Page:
Interest from contractors has been hot; a presentation on the program in November drew representatives of nearly 150 companies, including contractors, engineers and financial organizations, according to The Morning Call.

“We held two industry forums and have seen a lot of interest from contracting entities, and, anecdotally, we’re hearing they’re already establishing their teams. Because the bridges span the state, many local contractors will complete much of the work,” Waters-Trasatt said.

Public-Private Partnerships

Other states, including Florida and Massachusetts, have turned to the private sector to fix their beleaguered bridges as well, but officials say this isn’t the silver bullet to the issue.

“The money has to come from somewhere to pay the contractors back. Tolls can cover it in some cases, but it’s very hard to impose tolls at a level to make the projects pay for themselves and at the same time provide profit,” said David Goldberg, communications director for Transportation for America.

Philmus agreed, adding that taking money out of the budget to each year for a private-public partnership is a tremendous cost.

Other solutions for repairing bridges

Philmus said one possible way states can fund infrastructure projects is by increasing gas taxes or implementing a vehicle-miles traveled fee (VMT) on drivers, this way the people who use roads and bridges the most would pay for their maintenance and replacement.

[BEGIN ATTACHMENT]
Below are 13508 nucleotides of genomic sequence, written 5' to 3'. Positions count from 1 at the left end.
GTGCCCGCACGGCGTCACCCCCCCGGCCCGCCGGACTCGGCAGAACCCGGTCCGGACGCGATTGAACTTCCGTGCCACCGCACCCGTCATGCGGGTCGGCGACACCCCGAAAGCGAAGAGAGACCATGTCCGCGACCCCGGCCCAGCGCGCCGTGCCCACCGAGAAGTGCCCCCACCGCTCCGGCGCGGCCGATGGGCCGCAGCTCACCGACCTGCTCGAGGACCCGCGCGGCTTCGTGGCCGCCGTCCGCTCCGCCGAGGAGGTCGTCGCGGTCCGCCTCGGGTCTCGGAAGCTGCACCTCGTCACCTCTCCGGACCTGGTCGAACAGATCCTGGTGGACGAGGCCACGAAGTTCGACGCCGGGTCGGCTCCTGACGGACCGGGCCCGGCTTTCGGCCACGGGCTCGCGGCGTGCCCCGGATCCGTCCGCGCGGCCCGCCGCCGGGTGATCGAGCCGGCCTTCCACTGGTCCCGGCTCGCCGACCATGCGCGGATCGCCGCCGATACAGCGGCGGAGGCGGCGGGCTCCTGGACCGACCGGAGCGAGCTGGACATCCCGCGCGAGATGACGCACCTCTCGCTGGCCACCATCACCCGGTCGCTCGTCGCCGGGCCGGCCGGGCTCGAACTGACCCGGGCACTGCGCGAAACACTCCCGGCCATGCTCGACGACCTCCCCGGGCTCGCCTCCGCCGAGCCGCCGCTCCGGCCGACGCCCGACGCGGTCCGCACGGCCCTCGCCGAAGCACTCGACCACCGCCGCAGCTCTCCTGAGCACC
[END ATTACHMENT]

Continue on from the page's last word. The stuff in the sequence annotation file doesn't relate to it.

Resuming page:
“We need to find a more stable, continuous revenue source that can meet the ongoing and growing needs of the states going forward since the revenues from existing gas taxes is in decline due to less vehicle miles traveled, greatly improved fuel economy and the growth of alternate fuel vehicles. Mileage-based user fees (VMT’s) are an alternative that is gaining much attention as a potential substitute for gas taxes.” Philmus said.

The fact that cars get unprecedented gas mileage is a significant contributing factor to the nation’s bridges problem — drivers are traveling farther distances with less gas than ever before — resulting in less money being collected through the gas tax, which funds infrastructure projects. Politicians on both sides have fought hard to keep the gas tax fixed for decades, so raising it would be a tough battle to win. VMTs, on the other hand, are comparable to tolls, and even motorists who use electric cars, which require no gas, would contribute to paying for the roads they drive on.

“States have had to make up for their shortfalls in gas taxes by trying to find money in the general budget,” Goldberg said. “This time the hole is too big to do that.”

Goldberg proposes allocating a portion of government transportation funding specifically for infrastructure maintenance. Such a law used to exist, but Congress eliminated that legislation and, in its place, passed a more general transportation-funding bill, Moving Ahead for Progress in the 21st Century (MAP-21). The new law essentially forces infrastructure maintenance to compete for funding with a host of other transportation issues that state DOTs deem high priority.

“We were disappointed in 2012 when Congress re-wrote the transportation funding. There’s a lot of pressures and projects that are called for, and having a dedicated fund made it a lot easier to fix bridges,” Goldberg said.

Though opinions on solutions to the nation’s ailing bridges vary, everyone can agree that something needs to be done. After all, as Goldberg reminds us, they’re the most efficient way to cross a body of water, a chasm, or another road.